Before exploratory testing we had ad hoc testing. Testers explored how systems worked and what might cause software to break. This kind of testing was improvised and often impromptu. Testers randomly tried the system’s functionality to see if they could break the system. The goal was finding bugs and vulnerabilities.
In the 1990’s, the term “exploratory testing” became widely used to refer to this testing approach. However, exploratory testing is generally considered more sophisticated, more thoughtful, and more methodical than its predecessor. oth approaches –ad hoc and exploratory– forego specific rigid step-by-step test plans. Testers improvise—they simultaneously design and execute tests, using what they learn from each test to develop the next one.
Many testers still use the term ad hoc testing, but more often than not it refers to deliberate attempts to break systems and may or may not require the refined testing skills needed for other forms of testing. Less often, ad hoc testing is used synonymously with exploratory testing. However, those who view exploratory testing as a disciplined approach requiring advanced testing skills rarely refer to their approach as “ad hoc.”
While ad hoc testing does include an element of randomness, “ad hoc” does not mean sloppy or careless. The Latin phrase means “for this” and the term is widely used to describe a response created for a specific situation or problem. The task is immediate and targeted and the approach was not planned in advance. An ad hoc solution is not generalizable to other contexts—it is unique to the dilemma at hand.
Exploratory or adhoc testing does not mean testing without documentation. This type of testing still needs a record of what was performed for managers to feel secure about test coverage. Recording tools, like our eXplorer tool, help testers document every step and provides managers visibility into ad hoc or exploratory testing.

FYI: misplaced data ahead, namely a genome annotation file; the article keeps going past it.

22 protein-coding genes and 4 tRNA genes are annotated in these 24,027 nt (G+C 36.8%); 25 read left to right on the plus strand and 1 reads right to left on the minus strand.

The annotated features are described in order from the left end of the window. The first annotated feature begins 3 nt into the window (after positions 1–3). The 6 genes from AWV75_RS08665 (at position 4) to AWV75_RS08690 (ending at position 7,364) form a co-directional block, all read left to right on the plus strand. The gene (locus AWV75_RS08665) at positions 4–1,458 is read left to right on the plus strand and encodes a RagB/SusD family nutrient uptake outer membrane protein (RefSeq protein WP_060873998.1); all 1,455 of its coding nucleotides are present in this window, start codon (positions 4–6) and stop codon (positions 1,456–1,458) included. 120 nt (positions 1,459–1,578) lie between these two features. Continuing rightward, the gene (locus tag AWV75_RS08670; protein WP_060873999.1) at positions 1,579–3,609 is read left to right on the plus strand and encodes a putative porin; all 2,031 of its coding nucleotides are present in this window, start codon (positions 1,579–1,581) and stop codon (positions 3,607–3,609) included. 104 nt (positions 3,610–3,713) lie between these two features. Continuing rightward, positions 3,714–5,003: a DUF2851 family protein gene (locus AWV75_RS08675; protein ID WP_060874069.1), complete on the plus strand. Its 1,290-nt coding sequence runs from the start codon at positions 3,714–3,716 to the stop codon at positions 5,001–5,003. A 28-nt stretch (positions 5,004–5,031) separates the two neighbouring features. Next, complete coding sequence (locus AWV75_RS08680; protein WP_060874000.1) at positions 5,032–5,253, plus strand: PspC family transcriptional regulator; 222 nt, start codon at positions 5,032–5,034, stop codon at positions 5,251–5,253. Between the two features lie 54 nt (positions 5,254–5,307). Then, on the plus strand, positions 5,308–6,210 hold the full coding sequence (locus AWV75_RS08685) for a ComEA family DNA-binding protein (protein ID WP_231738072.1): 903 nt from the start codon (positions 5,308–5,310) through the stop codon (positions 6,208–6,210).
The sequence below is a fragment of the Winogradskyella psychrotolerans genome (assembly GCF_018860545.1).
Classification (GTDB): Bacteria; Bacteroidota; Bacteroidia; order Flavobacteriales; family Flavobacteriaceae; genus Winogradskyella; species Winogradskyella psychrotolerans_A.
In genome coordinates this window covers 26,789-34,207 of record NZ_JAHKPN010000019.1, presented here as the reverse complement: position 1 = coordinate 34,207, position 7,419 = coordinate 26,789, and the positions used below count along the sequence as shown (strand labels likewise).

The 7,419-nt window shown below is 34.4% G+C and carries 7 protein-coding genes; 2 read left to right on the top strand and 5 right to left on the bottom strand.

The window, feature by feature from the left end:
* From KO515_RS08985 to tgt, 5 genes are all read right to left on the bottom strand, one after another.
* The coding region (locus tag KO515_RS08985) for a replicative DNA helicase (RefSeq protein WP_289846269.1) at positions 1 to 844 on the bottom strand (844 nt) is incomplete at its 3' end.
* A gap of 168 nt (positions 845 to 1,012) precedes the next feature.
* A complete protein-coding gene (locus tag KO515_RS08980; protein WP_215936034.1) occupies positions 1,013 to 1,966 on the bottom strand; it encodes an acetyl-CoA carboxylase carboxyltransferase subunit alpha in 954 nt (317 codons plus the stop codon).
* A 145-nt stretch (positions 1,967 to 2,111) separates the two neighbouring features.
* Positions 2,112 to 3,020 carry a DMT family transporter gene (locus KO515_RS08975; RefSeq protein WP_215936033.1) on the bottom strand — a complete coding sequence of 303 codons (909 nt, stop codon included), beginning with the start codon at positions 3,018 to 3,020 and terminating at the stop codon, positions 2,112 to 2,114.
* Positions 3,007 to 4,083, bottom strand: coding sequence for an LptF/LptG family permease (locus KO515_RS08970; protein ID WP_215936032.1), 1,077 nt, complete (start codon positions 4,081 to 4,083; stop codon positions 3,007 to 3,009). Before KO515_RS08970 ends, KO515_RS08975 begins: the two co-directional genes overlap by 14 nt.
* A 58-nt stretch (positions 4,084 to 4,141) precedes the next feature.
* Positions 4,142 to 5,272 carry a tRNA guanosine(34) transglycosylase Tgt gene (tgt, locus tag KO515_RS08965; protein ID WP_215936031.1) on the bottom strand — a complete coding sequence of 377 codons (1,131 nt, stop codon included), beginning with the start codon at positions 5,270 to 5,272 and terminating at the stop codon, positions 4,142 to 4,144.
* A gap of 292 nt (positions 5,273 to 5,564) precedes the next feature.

From this perspective, the ability to use an ad hoc approach to testing is a valuable skill in a tester’s repertoire. Sometimes systems behave in unpredictable ways and the usual methods of identifying what is happening don’t provide enough insight. Occasionally, aggravating, ostensibly inexplicable problems require a solution designed especially for the present circumstances—an ad hoc solution—which may involve seemingly random attempts to replicate the problem or change how the problem presents itself. This randomness, characteristic of the ad hoc testing of yesteryears, may be exactly what is needed to unravel defects that seem to defy logic.
Another scenario where an ad hoc approach is likely to be the most effective and efficient path occurs when developers see a likely defect. An ad hoc test—one designed for that situation– can be executed quickly to verify or rule out a potential problem and resolve it right away.
Like so many aspects of software development, terms mean different things to different people. So when you talk about ad hoc testing, provide context. Your understanding of an ad hoc approach might be someone else’s exploratory approach, or they may call it monkey testing or buddy testing or another kind of testing. If you and your team are clear about the goal of the testing and the approach taken to achieve that goal, the name is really a secondary consideration.